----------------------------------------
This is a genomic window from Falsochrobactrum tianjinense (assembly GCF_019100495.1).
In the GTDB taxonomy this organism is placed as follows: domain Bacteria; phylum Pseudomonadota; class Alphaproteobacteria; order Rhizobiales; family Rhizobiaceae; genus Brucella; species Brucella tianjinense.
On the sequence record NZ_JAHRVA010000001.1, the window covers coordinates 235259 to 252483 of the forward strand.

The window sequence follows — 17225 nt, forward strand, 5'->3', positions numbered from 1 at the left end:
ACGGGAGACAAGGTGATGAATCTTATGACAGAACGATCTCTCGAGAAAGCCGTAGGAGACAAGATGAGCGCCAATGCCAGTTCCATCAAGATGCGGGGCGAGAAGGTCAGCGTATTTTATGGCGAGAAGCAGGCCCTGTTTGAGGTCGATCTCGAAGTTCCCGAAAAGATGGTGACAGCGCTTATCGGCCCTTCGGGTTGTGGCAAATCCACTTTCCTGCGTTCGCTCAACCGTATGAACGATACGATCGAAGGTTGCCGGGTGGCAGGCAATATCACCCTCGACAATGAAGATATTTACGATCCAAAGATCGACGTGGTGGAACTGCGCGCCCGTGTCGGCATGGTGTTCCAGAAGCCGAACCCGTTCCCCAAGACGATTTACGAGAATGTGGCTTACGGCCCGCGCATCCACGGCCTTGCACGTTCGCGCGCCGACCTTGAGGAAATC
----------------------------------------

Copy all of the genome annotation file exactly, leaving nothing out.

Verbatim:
This is a genomic window from Falsochrobactrum tianjinense (assembly GCF_019100495.1).
In the GTDB taxonomy this organism is placed as follows: domain Bacteria; phylum Pseudomonadota; class Alphaproteobacteria; order Rhizobiales; family Rhizobiaceae; genus Brucella; species Brucella tianjinense.
On the sequence record NZ_JAHRVA010000001.1, the window covers coordinates 235259 to 252483 of the forward strand.

The window sequence follows — 17225 nt, forward strand, 5'->3', positions numbered from 1 at the left end:
ACGGGAGACAAGGTGATGAATCTTATGACAGAACGATCTCTCGAGAAAGCCGTAGGAGACAAGATGAGCGCCAATGCCAGTTCCATCAAGATGCGGGGCGAGAAGGTCAGCGTATTTTATGGCGAGAAGCAGGCCCTGTTTGAGGTCGATCTCGAAGTTCCCGAAAAGATGGTGACAGCGCTTATCGGCCCTTCGGGTTGTGGCAAATCCACTTTCCTGCGTTCGCTCAACCGTATGAACGATACGATCGAAGGTTGCCGGGTGGCAGGCAATATCACCCTCGACAATGAAGATATTTACGATCCAAAGATCGACGTGGTGGAACTGCGCGCCCGTGTCGGCATGGTGTTCCAGAAGCCGAACCCGTTCCCCAAGACGATTTACGAGAATGTGGCTTACGGCCCGCGCATCCACGGCCTTGCACGTTCGCGCGCCGACCTTGAGGAAATC